War of opinions
Hal Crowther is as usual right on ["At the Twilight's Last Gleaming," March 5]. So what would it take, right now, to start a movement to impeach Bush? Obviously it would not win the government back from the yahoos but it would certainly spike a lot of their plans. Maybe it's the time--opposition needs something dramatic to crystallize around. It's not enough to say No War anymore because it's obvious they are not listening--threaten their power, though, and it's another game. The Biblethumpers don't mind if we risk Armageddon because it's only the rest of us who are going to get fried, so of course it was much worse that Clinton lied about screwing an intern than that Bush lies about screwing all of us, but surely (we have to hope) most people have profound reservations.
Anthony Weston, Durham
There is nothing I would disagree with in Hal Crowther's angry and passionate article on the moral and intellectual bankruptcy of the impending Iraqi war ["At the Twilight's Last Gleaming," March 5]. However, there is one glaring omission in his scathing critique of the American killing of 80,000 civilians in the First Gulf War and that is the subsequent killing of 1.2 million Iraqi civilians, including a U.N. estimate of up to half a million children due to the murderous sanctions arbitrarily and punitively imposed on Iraq.
The sanctions whose declared official purpose were to deny Saddam war materials and encourage an overthrow of his regime (the latter an obvious impossibility in this dictatorship), were in reality an exercise in cruelty comparable, if not in numbers, then in barbarism, to the techniques of Stalin and Hitler. The sanctions through a U.N. committee completely dominated by the United States and Britain caused widespread malnutrition and resultant diseases, denied Iraqis of desperately needed medicine (including a vaccine for an epidemic disease killing thousands of children), denied medical equipment including dialysis and oxygen tanks, refused chlorine to treat sewage so as to avoid disease, stopped materials to rebuild a bombed-out water infrastruture, prevented agricultural tools, and, ludicrously, even toilet paper, soap and books (all weapons of mass destruction, no doubt).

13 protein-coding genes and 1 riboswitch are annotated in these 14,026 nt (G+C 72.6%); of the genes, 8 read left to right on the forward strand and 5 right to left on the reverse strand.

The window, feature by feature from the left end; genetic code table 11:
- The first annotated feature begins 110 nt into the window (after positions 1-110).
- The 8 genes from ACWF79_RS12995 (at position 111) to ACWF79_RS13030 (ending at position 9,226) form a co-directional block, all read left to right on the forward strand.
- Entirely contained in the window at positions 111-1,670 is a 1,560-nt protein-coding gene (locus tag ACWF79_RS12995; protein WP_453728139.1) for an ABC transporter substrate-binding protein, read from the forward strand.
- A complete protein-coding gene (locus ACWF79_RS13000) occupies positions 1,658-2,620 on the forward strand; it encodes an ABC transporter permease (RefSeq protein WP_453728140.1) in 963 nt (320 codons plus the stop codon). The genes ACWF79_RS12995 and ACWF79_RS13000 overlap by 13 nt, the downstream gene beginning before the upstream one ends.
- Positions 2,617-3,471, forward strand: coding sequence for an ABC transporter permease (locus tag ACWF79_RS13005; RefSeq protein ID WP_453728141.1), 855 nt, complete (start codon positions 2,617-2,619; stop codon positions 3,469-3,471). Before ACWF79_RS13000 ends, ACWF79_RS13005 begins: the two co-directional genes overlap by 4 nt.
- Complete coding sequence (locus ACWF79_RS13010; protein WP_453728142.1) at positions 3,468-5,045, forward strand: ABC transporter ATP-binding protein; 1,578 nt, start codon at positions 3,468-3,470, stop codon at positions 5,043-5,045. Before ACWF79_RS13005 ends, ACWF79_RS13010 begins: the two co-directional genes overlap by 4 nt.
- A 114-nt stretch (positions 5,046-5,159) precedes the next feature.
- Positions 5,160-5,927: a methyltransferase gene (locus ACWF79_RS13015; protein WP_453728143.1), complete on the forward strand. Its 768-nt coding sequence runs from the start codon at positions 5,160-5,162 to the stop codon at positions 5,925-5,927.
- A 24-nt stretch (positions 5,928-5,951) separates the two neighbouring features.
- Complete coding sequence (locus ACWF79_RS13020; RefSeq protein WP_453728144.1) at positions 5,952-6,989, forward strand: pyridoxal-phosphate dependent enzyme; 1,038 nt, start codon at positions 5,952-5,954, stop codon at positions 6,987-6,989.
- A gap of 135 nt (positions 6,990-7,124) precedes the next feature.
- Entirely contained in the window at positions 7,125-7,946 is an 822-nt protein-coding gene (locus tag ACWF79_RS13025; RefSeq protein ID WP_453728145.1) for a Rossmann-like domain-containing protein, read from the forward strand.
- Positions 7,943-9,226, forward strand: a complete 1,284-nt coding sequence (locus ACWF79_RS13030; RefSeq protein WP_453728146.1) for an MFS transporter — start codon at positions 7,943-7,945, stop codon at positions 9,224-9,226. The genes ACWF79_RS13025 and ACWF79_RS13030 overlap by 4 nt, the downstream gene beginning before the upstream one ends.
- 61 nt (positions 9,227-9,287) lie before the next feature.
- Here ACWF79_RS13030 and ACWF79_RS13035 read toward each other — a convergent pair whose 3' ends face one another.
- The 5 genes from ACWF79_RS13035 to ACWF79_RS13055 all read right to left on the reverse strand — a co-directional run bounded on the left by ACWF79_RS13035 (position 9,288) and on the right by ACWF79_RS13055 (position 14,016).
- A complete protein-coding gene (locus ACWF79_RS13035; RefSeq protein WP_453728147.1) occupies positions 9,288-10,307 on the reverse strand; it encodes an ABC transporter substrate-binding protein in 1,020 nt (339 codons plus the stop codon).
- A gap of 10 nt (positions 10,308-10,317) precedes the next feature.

I submit it would have been more merciful (and honest) to have shot these civilians, as Stalin and Hitler did, than to kill them slowly and torturously by denying them necessary nutrition and medicines for debilitating diseases under the name of sanctions. They were sanctioned killings unconscionable in a society that wants to be considered civilized.
I challenge those who believe, no matter how sincerely, that the United States has the high moral road relative to Iraq, to go beyond the jingoism of the Bush administration and read what we have done to the Iraqi people (http://globalpolicy.org, click on "sanctions").
You will find the tragic details of this U.S.-inspired and -implemented holocaust from a diverse group of sources, including U.N. officials (some of whom resigned in disgust). And then decide whether we should continue to murder the Iraqi people with another war.
Hugh Giblin, Durham
You need to go ahead and get moving on to Portugal there poogie boy ["At the Twilight's Last Gleaming," March 5]. Every liberal we can get out of this country helps. This is the greatest country in the world, you silly little man. Like Clinton and any other liberals, you are scared little men willing to ignore problems in the world and refusing to fight or stand up for your country, yet you will still bad-mouth the real men protecting your sorry ass. These men, by the way, would be the first people you would turn to in a time of crisis. Check out this link with a new book out about your hero Clinton: http://www.newsmaxstore.com/nms/showdetl.cfm?&DID=6&Product_ID=876&CATID=1&G. And to paraphrase good old Jack Nicholson in A Few Good Men: You can't live under the blanket of freedom and then question the manner in which it is provided. I hear that Portugal is beautiful at this time of year. Enjoy it for the two weeks you would stay before you come running back. Better yet, go be a human shield; thin out the gene pool.